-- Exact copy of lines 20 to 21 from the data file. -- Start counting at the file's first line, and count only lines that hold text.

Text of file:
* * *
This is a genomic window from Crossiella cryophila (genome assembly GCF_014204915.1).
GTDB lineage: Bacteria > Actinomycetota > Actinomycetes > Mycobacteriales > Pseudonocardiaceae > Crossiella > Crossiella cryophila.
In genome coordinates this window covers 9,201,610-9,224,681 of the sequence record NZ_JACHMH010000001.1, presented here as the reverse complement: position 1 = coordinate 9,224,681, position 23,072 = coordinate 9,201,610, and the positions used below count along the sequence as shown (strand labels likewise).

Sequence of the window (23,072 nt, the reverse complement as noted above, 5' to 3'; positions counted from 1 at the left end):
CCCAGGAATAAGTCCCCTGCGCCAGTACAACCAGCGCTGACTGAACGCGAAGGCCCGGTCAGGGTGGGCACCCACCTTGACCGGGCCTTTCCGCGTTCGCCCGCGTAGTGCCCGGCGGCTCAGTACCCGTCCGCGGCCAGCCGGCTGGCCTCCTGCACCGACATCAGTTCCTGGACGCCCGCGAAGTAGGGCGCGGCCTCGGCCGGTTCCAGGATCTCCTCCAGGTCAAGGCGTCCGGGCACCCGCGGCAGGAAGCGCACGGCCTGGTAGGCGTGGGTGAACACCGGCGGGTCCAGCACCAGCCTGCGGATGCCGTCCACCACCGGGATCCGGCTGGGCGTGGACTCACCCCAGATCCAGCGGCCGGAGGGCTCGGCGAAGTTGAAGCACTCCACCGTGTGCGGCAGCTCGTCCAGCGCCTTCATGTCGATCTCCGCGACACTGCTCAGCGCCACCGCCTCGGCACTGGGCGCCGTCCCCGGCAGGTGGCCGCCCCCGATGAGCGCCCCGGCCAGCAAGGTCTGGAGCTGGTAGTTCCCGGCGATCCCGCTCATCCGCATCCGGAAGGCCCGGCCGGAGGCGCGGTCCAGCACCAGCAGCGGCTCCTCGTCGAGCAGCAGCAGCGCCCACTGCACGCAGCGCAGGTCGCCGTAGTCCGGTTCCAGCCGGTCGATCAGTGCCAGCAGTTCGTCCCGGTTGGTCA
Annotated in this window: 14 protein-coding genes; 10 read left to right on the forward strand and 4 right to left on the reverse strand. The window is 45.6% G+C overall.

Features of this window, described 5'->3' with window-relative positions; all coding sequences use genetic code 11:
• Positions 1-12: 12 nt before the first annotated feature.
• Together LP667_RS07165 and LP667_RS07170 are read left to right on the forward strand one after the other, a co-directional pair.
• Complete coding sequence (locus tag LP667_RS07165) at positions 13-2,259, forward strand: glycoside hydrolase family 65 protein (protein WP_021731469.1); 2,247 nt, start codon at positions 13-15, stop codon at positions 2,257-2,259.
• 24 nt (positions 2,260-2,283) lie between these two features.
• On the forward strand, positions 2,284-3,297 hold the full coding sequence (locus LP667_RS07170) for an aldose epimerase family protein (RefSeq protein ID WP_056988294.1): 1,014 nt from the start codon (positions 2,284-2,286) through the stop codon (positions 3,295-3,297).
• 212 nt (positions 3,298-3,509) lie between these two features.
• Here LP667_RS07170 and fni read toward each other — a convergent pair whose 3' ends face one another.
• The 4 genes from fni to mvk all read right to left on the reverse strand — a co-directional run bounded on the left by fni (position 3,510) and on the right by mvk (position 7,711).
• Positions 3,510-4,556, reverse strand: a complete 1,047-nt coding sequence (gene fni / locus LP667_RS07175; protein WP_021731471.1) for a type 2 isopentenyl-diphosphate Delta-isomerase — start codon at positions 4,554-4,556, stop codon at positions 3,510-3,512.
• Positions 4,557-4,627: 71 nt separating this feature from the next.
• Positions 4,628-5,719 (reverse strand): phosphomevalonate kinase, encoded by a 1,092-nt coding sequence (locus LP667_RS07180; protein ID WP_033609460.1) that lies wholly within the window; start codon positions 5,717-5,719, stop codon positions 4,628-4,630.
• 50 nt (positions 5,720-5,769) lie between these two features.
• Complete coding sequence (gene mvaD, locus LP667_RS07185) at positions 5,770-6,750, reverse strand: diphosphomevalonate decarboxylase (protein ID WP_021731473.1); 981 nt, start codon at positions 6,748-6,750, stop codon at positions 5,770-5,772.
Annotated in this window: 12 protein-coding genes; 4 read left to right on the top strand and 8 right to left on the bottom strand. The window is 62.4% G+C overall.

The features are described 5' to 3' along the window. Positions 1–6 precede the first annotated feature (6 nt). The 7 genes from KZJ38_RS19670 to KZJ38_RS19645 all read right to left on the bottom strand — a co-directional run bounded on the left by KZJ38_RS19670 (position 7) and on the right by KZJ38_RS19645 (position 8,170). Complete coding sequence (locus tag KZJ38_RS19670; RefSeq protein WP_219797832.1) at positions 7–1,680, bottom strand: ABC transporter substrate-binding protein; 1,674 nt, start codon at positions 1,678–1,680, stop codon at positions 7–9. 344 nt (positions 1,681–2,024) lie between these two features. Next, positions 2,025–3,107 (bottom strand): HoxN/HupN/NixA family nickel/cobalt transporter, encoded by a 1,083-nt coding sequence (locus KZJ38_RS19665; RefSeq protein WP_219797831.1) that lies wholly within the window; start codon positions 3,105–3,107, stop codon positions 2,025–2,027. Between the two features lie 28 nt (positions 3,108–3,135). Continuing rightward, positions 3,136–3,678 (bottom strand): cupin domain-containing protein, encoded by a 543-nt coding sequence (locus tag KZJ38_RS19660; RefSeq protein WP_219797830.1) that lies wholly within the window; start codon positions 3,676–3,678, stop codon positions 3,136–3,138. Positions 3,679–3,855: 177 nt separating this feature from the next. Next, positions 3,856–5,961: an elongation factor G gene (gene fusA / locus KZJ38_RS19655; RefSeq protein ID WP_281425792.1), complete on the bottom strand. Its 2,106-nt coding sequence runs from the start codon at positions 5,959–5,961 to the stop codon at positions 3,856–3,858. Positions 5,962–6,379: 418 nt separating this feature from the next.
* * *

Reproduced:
• Complete coding sequence (gene mvaD, locus LP667_RS07185) at positions 5,770-6,750, reverse strand: diphosphomevalonate decarboxylase (protein ID WP_021731473.1); 981 nt, start codon at positions 6,748-6,750, stop codon at positions 5,770-5,772.
Annotated in this window: 12 protein-coding genes; 4 read left to right on the top strand and 8 right to left on the bottom strand. The window is 62.4% G+C overall.